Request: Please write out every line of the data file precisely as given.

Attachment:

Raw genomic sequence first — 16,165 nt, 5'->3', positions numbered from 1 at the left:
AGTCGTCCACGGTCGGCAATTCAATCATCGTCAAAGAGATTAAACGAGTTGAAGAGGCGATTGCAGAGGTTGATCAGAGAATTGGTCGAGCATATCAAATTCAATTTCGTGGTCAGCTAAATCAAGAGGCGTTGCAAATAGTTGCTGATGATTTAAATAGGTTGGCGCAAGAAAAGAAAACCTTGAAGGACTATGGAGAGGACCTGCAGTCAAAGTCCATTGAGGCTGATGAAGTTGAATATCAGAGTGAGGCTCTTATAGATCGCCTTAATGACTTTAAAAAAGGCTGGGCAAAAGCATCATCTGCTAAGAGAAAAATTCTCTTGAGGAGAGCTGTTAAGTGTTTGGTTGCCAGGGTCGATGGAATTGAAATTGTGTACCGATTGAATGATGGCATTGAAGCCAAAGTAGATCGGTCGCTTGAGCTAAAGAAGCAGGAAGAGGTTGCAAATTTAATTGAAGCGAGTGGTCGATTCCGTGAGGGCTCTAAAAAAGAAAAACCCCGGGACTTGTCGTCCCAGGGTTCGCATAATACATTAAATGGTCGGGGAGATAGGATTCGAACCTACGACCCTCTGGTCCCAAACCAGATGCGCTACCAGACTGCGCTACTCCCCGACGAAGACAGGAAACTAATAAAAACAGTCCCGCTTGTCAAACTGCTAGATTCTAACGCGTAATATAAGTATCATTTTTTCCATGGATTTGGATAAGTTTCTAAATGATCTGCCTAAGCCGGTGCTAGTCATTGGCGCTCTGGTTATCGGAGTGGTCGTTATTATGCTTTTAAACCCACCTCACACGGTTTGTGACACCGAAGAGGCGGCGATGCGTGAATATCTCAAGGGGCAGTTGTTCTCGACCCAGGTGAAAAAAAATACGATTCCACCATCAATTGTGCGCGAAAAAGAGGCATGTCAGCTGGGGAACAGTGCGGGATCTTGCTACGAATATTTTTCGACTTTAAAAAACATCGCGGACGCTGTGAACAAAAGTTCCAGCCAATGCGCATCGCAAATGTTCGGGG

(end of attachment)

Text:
Raw genomic sequence first — 16,165 nt, 5'->3', positions numbered from 1 at the left:
AGTCGTCCACGGTCGGCAATTCAATCATCGTCAAAGAGATTAAACGAGTTGAAGAGGCGATTGCAGAGGTTGATCAGAGAATTGGTCGAGCATATCAAATTCAATTTCGTGGTCAGCTAAATCAAGAGGCGTTGCAAATAGTTGCTGATGATTTAAATAGGTTGGCGCAAGAAAAGAAAACCTTGAAGGACTATGGAGAGGACCTGCAGTCAAAGTCCATTGAGGCTGATGAAGTTGAATATCAGAGTGAGGCTCTTATAGATCGCCTTAATGACTTTAAAAAAGGCTGGGCAAAAGCATCATCTGCTAAGAGAAAAATTCTCTTGAGGAGAGCTGTTAAGTGTTTGGTTGCCAGGGTCGATGGAATTGAAATTGTGTACCGATTGAATGATGGCATTGAAGCCAAAGTAGATCGGTCGCTTGAGCTAAAGAAGCAGGAAGAGGTTGCAAATTTAATTGAAGCGAGTGGTCGATTCCGTGAGGGCTCTAAAAAAGAAAAACCCCGGGACTTGTCGTCCCAGGGTTCGCATAATACATTAAATGGTCGGGGAGATAGGATTCGAACCTACGACCCTCTGGTCCCAAACCAGATGCGCTACCAGACTGCGCTACTCCCCGACGAAGACAGGAAACTAATAAAAACAGTCCCGCTTGTCAAACTGCTAGATTCTAACGCGTAATATAAGTATCATTTTTTCCATGGATTTGGATAAGTTTCTAAATGATCTGCCTAAGCCGGTGCTAGTCATTGGCGCTCTGGTTATCGGAGTGGTCGTTATTATGCTTTTAAACCCACCTCACACGGTTTGTGACACCGAAGAGGCGGCGATGCGTGAATATCTCAAGGGGCAGTTGTTCTCGACCCAGGTGAAAAAAAATACGATTCCACCATCAATTGTGCGCGAAAAAGAGGCATGTCAGCTGGGGAACAGTGCGGGATCTTGCTACGAATATTTTTCGACTTTAAAAAACATCGCGGACGCTGTGAACAAAAGTTCCAGCCAATGCGCATCGCAAATGTTCGGGG